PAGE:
He responds to this faux pas in the only way that is proper (as set out in the Amy Vanderbilt Complete Book of Etiquette) by leaping up onto the table and slicing the daft broad’s neck open.
He then kills Dad (also etiquette) and the boy (slicing him clean in half, long-ways, through his centre parting), but Tina is saved by Brain, who argues that she “must be preserved”. Horny old dog that he is. So she becomes Brain’s prisoner and he sets about seducing her with finger soup, picnics and motorcycle lessons. She in turn tries to manipulate him into helping her escape. In all, there are two clear possible outcomes. Either she joins the family or she kills them all and breaks free. Anyone watching knows where this is all headed, but the film takes its sweet time in getting there.
In the meantime we get to endure encounters with other family members (the Creator, Octo-baby), a bit of full-frontal male nudity and the violent retribution of an elderly biker gang. Every sequence is shot through with an uncanny weirdness. The viewing experience is a kind of discombobulated fugue, and you know you should turn it off and get on with your life, but you can’t bring yourself to turn away from its cheap brand of paint-huffing lunacy, like one of those sweaty fever dreams you can’t wake up from and are too embarrassed to describe to your therapist in the morning. In fact, Skinned Deep is almost designed as a film to watch, forget about and then half remember in ten years time as you wonder to yourself: “Is that a real film or did I dream all that?”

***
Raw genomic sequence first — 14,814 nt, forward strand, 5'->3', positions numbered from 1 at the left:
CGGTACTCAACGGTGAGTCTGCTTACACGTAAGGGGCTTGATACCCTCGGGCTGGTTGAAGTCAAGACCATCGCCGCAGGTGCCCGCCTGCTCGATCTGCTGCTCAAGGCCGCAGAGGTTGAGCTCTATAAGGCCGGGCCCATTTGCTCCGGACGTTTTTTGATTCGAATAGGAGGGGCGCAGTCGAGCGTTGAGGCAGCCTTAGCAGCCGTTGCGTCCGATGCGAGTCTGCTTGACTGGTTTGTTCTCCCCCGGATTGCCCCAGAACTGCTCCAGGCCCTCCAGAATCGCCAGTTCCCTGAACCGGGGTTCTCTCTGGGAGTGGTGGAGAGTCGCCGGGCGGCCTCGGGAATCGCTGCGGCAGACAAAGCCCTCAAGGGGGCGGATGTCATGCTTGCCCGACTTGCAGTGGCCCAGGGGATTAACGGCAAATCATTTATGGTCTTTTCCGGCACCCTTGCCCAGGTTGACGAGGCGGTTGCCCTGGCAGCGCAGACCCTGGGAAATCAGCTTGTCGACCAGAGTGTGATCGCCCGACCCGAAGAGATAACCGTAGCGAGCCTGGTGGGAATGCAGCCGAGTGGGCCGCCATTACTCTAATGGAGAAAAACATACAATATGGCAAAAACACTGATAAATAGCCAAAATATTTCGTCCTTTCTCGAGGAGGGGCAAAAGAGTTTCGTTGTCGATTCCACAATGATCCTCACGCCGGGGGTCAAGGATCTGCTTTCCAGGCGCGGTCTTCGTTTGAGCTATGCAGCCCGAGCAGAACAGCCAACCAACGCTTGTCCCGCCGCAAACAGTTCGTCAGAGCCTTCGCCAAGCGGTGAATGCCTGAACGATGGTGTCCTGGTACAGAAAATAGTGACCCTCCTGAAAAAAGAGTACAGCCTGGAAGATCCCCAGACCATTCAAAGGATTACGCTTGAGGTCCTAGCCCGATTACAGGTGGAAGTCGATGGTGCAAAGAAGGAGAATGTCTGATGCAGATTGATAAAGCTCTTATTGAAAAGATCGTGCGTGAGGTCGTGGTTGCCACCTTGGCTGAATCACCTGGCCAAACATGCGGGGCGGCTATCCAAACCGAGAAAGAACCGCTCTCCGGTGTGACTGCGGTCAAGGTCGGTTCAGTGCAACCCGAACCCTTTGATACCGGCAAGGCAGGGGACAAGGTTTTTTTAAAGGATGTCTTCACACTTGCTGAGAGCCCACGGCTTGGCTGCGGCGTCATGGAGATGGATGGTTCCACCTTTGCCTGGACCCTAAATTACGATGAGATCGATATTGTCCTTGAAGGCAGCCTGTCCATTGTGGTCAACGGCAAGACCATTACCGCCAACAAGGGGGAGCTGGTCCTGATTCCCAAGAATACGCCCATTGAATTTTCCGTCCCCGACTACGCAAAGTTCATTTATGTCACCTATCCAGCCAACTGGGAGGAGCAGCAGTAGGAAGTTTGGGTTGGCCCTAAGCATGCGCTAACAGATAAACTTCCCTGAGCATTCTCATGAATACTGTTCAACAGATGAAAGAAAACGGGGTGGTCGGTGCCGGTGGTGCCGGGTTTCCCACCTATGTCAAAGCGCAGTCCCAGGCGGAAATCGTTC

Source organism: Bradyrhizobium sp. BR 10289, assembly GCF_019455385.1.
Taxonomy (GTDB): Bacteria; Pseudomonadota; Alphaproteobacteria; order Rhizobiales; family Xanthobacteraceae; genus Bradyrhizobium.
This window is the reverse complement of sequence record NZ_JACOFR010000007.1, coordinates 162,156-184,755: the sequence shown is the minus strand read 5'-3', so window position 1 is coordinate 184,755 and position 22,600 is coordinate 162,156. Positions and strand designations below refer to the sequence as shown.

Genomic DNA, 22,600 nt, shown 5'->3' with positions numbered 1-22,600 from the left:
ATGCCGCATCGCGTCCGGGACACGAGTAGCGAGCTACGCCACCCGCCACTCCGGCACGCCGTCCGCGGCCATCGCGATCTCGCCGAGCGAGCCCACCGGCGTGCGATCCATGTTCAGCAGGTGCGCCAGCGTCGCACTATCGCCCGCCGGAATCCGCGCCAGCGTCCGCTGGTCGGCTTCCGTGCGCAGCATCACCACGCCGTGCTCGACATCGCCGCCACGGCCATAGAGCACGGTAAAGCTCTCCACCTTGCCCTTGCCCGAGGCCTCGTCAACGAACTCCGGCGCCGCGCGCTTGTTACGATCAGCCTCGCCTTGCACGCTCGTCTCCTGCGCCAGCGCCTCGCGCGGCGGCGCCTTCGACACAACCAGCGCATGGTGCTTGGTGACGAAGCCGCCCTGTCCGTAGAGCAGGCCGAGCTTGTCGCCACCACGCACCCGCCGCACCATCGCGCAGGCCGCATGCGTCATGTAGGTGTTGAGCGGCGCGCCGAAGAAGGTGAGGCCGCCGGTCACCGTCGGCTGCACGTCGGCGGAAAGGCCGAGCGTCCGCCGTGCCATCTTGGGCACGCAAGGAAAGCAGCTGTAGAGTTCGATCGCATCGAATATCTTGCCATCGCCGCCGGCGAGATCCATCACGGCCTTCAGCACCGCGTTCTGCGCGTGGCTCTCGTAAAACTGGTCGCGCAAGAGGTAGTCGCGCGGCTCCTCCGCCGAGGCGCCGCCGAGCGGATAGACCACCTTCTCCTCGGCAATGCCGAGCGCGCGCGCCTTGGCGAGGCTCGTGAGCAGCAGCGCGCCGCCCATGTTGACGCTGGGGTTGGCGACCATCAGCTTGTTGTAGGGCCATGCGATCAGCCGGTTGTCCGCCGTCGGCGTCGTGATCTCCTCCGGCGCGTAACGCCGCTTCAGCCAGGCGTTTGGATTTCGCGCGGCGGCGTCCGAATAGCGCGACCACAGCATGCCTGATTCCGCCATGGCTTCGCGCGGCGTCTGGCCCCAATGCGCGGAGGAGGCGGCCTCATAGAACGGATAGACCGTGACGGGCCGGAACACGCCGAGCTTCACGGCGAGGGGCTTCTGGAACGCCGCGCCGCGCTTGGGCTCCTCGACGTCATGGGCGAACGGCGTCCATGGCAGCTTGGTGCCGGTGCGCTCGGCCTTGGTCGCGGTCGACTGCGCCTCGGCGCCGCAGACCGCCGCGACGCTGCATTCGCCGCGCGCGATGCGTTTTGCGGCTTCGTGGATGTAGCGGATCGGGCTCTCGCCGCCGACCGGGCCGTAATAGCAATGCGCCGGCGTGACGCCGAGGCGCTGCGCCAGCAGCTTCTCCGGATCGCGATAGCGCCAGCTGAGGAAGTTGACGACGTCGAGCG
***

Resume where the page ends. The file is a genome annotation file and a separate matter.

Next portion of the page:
All this craziness, both in terms of the story and the headache-inducing manner in which it’s filmed, are bound to earn the director criticism for ‘trying too hard’ and over-reaching himself, but you know what? Every once in a while it’s nice to see someone trying too hard. It’s a damn sight better watching a film where everyone’s tried too hard than one where nobody’s tried at all.
A hillbilly horror, experimental art-house project and Troma-style gross-out comedy all rolled up into one baffling ball, Skinned Deep plays like Eraserhead retrofitted for beer-swilling idiots (like me). As such, it’s not going to please everyone, and plenty will struggle with the pace, uniformly terrible acting and general incoherence of it all. However, for less than £3 you are guaranteed to find nothing else like it and you never know… maybe it’ll be your kind of crazy too.
Good movie, bad movie or beer movie: Beer movie